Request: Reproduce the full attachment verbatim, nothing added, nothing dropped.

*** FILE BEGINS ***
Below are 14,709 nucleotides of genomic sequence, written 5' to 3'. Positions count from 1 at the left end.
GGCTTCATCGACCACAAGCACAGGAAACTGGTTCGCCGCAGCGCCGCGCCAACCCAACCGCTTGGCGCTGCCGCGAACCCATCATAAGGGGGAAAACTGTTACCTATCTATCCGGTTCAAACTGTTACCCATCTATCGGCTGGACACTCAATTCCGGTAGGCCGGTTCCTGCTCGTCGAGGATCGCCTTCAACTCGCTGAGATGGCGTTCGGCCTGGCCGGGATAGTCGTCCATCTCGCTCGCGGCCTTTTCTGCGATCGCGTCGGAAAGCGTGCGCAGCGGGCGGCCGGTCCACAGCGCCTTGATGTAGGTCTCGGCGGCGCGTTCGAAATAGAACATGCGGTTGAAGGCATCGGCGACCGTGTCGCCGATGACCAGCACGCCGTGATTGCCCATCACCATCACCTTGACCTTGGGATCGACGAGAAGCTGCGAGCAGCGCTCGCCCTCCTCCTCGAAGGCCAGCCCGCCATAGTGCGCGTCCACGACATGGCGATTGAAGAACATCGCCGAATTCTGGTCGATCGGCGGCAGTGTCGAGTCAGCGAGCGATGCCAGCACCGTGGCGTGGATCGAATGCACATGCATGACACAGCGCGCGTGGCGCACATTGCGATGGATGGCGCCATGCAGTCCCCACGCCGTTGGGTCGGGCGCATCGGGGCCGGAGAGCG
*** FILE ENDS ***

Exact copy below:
Below are 14,709 nucleotides of genomic sequence, written 5' to 3'. Positions count from 1 at the left end.
GGCTTCATCGACCACAAGCACAGGAAACTGGTTCGCCGCAGCGCCGCGCCAACCCAACCGCTTGGCGCTGCCGCGAACCCATCATAAGGGGGAAAACTGTTACCTATCTATCCGGTTCAAACTGTTACCCATCTATCGGCTGGACACTCAATTCCGGTAGGCCGGTTCCTGCTCGTCGAGGATCGCCTTCAACTCGCTGAGATGGCGTTCGGCCTGGCCGGGATAGTCGTCCATCTCGCTCGCGGCCTTTTCTGCGATCGCGTCGGAAAGCGTGCGCAGCGGGCGGCCGGTCCACAGCGCCTTGATGTAGGTCTCGGCGGCGCGTTCGAAATAGAACATGCGGTTGAAGGCATCGGCGACCGTGTCGCCGATGACCAGCACGCCGTGATTGCCCATCACCATCACCTTGACCTTGGGATCGACGAGAAGCTGCGAGCAGCGCTCGCCCTCCTCCTCGAAGGCCAGCCCGCCATAGTGCGCGTCCACGACATGGCGATTGAAGAACATCGCCGAATTCTGGTCGATCGGCGGCAGTGTCGAGTCAGCGAGCGATGCCAGCACCGTGGCGTGGATCGAATGCACATGCATGACACAGCGCGCGTGGCGCACATTGCGATGGATGGCGCCATGCAGTCCCCACGCCGTTGGGTCGGGCGCATCGGGGCCGGAGAGCG